I was moderating a panel discussion at a Fortune 500 company, and the topic was change. A challenging question was thrown to a Senior VP panelist, “What do you do when you have to communicate and execute organizational change that you don’t believe in?” She had a profound answer:
“I do what I always do when I hear about a big change – First, I take a deep breath.”
There was palpable change in the audience on hearing these words. It’s like we all paused and took a collective deep breath. There was laughter, and a sense of relaxation.
Hearing about change can be a shock. If we’re not careful, we can quickly become flooded by fear. In that state, we may become paralyzed and can do nothing, or we may exhibit a negative reaction. It’s the classic “flight or fight” response as we focus on survival.
We are conditioned to want to jump into action when we face a challenge. Yet we rarely take the best actions when we’re in that reactive mode. It’s usually wiser to wait until the shock wears off and we’ve stepped back from the situation.
Taking a deep breath provides a space to just relax, think and absorb the new information. It also reminds us that whatever we do, whatever happens won’t be the end of the world. It helps put everything in perspective and relaxes us so that we can see more clearly.
“First, take a deep breath” is a great approach to your whole life, not just dealing with organizational change. Whenever something happens in your life that triggers a stress response, you’ll be more effective if you can stay calm, cool and collected. Remember, whatever is going to happen will happen, and it won’t be the end of the world.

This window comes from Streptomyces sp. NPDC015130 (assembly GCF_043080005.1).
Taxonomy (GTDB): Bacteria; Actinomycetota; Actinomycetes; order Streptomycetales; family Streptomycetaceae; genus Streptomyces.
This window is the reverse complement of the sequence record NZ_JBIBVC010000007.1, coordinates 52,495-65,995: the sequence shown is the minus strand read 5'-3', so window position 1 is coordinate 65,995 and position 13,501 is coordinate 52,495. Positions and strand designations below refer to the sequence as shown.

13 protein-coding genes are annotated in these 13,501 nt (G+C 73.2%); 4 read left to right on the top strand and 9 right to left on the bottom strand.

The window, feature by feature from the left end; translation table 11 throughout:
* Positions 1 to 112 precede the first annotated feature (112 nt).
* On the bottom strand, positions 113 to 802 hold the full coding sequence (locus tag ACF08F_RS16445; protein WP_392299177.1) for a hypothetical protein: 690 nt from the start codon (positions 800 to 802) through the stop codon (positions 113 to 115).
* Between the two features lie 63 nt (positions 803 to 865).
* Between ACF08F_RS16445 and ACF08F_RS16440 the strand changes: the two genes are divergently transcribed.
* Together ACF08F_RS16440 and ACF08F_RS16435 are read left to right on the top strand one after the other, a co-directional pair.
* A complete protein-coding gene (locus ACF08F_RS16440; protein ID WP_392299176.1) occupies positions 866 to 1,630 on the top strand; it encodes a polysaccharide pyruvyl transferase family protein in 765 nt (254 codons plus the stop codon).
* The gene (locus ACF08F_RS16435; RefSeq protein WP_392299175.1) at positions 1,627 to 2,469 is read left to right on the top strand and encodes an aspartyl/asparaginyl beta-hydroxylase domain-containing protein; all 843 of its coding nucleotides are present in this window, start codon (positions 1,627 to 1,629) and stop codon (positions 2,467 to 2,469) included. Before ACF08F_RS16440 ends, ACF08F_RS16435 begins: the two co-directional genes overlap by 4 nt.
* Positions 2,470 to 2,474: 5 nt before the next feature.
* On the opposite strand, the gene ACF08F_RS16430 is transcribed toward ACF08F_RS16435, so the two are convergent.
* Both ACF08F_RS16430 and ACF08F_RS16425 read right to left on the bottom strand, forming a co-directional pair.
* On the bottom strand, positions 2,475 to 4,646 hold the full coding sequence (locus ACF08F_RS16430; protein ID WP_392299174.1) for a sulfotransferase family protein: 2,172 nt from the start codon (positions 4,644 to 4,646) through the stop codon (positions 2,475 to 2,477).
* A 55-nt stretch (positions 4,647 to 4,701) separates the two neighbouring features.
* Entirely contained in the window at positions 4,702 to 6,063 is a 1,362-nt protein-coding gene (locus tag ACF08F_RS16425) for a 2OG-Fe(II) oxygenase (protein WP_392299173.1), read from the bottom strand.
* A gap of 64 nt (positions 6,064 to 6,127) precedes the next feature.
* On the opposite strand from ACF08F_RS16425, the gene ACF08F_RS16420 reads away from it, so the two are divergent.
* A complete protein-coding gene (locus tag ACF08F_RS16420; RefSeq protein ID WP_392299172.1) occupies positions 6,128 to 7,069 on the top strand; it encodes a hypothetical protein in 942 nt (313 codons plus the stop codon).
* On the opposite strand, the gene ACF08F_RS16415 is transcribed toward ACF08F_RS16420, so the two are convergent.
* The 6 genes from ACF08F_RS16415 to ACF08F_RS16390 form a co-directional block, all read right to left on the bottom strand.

Deep breathing has profound and instantaneous benefits. Physically, deep breathing relaxes our muscles, lowers our blood pressure, massages our organs and helps with digestion. Emotionally, deep breathing calms our nerves and restores a sense of peace. Mentally, breathing brings clarity to our thinking and gives us access to our creative problem solving skills.
If you take the extra step of consciously practicing deep breathing, even just for a few minutes each day, you’ll be much better prepared to apply this technique when you’re faced with a big change or stressor, whether at work or anywhere else in your life.
P.S. What was the VP’s next move when executing a change she didn’t completely believe in? She said that she finds the parts of the change she CAN believe in, and begins by building on that.